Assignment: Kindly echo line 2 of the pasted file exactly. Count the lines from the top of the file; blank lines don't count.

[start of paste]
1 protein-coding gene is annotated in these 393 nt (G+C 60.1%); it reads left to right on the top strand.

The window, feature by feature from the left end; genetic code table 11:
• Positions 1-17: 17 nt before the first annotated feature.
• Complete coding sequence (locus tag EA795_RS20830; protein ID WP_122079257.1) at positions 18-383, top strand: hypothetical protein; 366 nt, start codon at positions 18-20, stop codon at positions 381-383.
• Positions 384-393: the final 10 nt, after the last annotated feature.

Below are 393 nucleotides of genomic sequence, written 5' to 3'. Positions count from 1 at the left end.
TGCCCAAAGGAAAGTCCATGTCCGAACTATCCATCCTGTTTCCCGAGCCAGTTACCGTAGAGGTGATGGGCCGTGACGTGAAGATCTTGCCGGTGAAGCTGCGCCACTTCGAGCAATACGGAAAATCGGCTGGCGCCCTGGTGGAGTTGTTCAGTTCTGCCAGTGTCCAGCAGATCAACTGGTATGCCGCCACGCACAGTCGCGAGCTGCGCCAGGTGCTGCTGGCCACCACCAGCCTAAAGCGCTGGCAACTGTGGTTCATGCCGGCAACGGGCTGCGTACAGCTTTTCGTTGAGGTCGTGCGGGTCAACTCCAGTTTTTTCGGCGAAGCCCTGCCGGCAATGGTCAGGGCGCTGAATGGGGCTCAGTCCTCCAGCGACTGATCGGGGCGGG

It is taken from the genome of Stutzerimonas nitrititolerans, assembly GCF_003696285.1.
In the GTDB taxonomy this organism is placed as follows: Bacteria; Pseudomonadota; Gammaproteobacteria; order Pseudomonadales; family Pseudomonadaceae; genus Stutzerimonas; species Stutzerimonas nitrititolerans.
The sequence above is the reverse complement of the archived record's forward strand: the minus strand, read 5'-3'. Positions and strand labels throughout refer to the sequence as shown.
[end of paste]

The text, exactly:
The window, feature by feature from the left end; genetic code table 11: